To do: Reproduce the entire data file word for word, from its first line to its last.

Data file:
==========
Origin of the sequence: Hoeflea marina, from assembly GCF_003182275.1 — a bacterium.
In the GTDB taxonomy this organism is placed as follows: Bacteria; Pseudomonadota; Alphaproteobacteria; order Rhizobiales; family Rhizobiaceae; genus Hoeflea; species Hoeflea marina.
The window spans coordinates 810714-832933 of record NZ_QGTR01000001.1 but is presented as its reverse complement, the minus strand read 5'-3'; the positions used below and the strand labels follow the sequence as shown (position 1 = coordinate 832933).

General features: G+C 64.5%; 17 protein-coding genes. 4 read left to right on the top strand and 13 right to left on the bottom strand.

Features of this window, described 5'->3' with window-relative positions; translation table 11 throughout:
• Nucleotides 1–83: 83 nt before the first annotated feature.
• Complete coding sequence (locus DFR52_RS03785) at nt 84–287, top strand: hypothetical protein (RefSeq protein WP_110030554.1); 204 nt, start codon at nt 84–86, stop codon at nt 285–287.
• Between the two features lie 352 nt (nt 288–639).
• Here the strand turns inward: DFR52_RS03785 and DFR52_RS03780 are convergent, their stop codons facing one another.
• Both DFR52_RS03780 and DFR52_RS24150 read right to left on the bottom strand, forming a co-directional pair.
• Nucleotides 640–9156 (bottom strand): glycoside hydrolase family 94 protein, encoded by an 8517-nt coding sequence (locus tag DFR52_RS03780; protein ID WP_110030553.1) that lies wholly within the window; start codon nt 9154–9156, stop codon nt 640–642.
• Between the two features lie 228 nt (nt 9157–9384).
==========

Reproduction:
Origin of the sequence: Hoeflea marina, from assembly GCF_003182275.1 — a bacterium.
In the GTDB taxonomy this organism is placed as follows: Bacteria; Pseudomonadota; Alphaproteobacteria; order Rhizobiales; family Rhizobiaceae; genus Hoeflea; species Hoeflea marina.
The window spans coordinates 810714-832933 of record NZ_QGTR01000001.1 but is presented as its reverse complement, the minus strand read 5'-3'; the positions used below and the strand labels follow the sequence as shown (position 1 = coordinate 832933).

General features: G+C 64.5%; 17 protein-coding genes. 4 read left to right on the top strand and 13 right to left on the bottom strand.

Features of this window, described 5'->3' with window-relative positions; translation table 11 throughout:
• Nucleotides 1–83: 83 nt before the first annotated feature.
• Complete coding sequence (locus DFR52_RS03785) at nt 84–287, top strand: hypothetical protein (RefSeq protein WP_110030554.1); 204 nt, start codon at nt 84–86, stop codon at nt 285–287.
• Between the two features lie 352 nt (nt 288–639).
• Here the strand turns inward: DFR52_RS03785 and DFR52_RS03780 are convergent, their stop codons facing one another.
• Both DFR52_RS03780 and DFR52_RS24150 read right to left on the bottom strand, forming a co-directional pair.
• Nucleotides 640–9156 (bottom strand): glycoside hydrolase family 94 protein, encoded by an 8517-nt coding sequence (locus tag DFR52_RS03780; protein ID WP_110030553.1) that lies wholly within the window; start codon nt 9154–9156, stop codon nt 640–642.
• Between the two features lie 228 nt (nt 9157–9384).